Okay, preface… I own a DJ Company and I love vinyl. In fact I even consider myself a Vinyl DJ. That said, I feel I’m more than qualified to say that the thought of someone “DJing” with vinyl in this day and age is just… no.
I recently read an article from 2017 titled “DJing With Vinyl: Is It Actually More Expensive Than Digital?” from the 6am blog. It’s a great piece actually, and does a great job cost comparison, which is what it set out to do. It also made reference to the astounding comeback that vinyl has made, also true. Starting out my DJ career using vinyl, recently revisiting said collection with the intention of picking up where I left off over two decades ago. To collect, not to DJ with.
More Music Is Always Better
A good DJ is sort of like a wizard, and the songs are like the magic spells. The more powerful the wizard, the more spells they know, and in the case of the DJ, the more songs they have. Three decades ago I was schlepping eight crates of vinyl 12″ and LP records to every gig or club. Squeezing them all into my car, carrying them up and down stairs through rain, sleet, snow. and sometimes treacherously worse (for the vinyl), scorching heat. The crates were heavy, each holding a mere fifty to sixty records. As a DJ, I was carrying quite a few 12″ dance mix records often having only one song, so eight crates – while obsessive – was actually quite finite.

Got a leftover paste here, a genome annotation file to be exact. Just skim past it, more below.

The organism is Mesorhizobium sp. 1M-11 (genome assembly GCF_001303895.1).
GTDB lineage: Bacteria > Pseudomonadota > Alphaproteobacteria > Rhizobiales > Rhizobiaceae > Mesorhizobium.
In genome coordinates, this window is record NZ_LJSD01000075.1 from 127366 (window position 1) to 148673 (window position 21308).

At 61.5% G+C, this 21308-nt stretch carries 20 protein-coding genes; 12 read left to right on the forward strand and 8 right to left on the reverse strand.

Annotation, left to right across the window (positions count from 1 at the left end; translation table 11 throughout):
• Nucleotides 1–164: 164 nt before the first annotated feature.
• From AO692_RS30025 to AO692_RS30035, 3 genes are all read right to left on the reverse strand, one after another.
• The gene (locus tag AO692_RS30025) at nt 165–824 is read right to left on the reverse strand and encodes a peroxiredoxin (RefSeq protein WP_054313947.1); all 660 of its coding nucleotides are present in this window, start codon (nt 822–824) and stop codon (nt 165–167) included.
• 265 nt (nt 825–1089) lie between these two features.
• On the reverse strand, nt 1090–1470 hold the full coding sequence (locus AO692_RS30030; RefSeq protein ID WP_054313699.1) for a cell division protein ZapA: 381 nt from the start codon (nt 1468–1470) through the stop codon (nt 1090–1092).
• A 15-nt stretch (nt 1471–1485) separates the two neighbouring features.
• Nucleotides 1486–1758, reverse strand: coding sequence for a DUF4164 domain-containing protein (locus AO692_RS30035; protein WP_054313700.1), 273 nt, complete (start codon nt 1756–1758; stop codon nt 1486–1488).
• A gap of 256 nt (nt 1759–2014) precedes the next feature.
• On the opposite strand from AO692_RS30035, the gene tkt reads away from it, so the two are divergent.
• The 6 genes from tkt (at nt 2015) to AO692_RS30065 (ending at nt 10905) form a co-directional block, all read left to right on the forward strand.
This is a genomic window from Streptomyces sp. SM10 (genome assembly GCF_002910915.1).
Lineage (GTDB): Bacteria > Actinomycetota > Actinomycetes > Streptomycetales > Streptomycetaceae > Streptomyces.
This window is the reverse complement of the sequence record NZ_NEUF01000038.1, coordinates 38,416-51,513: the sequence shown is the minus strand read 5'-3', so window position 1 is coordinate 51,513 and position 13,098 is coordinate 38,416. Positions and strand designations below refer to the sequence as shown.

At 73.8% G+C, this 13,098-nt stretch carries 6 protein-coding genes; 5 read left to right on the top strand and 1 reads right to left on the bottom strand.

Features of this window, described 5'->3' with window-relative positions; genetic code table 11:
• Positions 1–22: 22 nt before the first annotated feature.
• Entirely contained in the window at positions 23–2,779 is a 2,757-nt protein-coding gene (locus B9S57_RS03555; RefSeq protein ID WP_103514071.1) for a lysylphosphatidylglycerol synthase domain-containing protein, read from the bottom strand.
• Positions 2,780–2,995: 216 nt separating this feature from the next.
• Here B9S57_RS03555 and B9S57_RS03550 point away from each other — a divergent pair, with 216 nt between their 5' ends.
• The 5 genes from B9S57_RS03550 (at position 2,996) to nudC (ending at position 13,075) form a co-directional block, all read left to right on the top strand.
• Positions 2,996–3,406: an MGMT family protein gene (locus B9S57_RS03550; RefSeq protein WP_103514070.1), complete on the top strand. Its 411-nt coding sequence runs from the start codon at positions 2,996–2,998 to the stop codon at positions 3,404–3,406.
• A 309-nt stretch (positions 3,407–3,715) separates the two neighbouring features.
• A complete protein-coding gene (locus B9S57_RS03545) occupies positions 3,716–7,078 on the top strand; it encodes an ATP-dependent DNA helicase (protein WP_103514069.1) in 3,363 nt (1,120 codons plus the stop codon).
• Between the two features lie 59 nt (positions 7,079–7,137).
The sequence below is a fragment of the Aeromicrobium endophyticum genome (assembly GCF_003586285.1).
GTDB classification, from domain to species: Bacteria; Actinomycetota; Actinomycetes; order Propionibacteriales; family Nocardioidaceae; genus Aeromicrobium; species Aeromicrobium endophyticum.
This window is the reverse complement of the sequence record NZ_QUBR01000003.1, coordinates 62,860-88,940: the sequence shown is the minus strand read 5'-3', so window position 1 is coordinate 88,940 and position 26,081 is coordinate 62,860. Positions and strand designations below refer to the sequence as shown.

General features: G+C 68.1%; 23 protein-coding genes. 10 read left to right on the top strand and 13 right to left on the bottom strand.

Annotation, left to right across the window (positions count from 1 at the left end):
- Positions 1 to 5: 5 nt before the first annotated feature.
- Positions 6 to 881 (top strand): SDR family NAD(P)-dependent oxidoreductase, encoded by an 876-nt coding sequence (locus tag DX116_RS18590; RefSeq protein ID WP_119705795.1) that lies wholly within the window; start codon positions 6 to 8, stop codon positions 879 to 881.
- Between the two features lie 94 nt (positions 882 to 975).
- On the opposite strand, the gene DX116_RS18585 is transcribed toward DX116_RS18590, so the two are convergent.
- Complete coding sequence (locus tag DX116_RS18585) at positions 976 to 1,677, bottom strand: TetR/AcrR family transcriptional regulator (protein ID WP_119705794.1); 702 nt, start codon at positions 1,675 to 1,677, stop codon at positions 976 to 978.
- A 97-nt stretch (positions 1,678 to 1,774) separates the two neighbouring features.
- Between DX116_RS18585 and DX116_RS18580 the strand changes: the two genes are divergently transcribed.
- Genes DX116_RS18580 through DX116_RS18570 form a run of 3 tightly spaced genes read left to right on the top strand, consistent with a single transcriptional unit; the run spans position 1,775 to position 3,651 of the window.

Today’s good DJ can carry the equivalent of 1,000+ crates on a hard drive. More songs, more power. Sure, the DJ won’t ever have reason to play more than a small fraction of that, but still, you can never be too prepared. Going digital has allowed the DJ to have endless titles available at their fingertips. Mixing and spinning on vinyl is certainly a formidable skill, of which I myself possess, however, as a practical application it’s simply impractical. So says the Vinyl DJ. Opting for carrying an eight gigabyte hard drive over humping crates isn’t being lazy… Work smarter not harder.
The Wear and Tear
In addition, there’s the bit I mentioned earlier about the rain and snow and… heat. Vinyl melts is extreme heat, so transportation in July or August can have it’s pitfalls. No leaving it in a hot car and so on, or even worse an outdoor even with exposure to direct sunlight. And in pouring rain it gets wet, even when great pains are taken to prevent it. Not to mention the wear and tear of constantly bringing them from place to place. In endeavoring to build upon my decades old record collection, I’m sad to report that a fair amount of it has been re-building. DJing beats the heck out of a vinyl collection. This time around my record collection stays put, coveted and loved in a safe, climate controlled environment.
However, if because of some novelty or nostalgia you still feel compelled to be a Vinyl DJ in full effect, have at it and good luck to you.
a.k.a. DJ Dumbledore (an inside joke)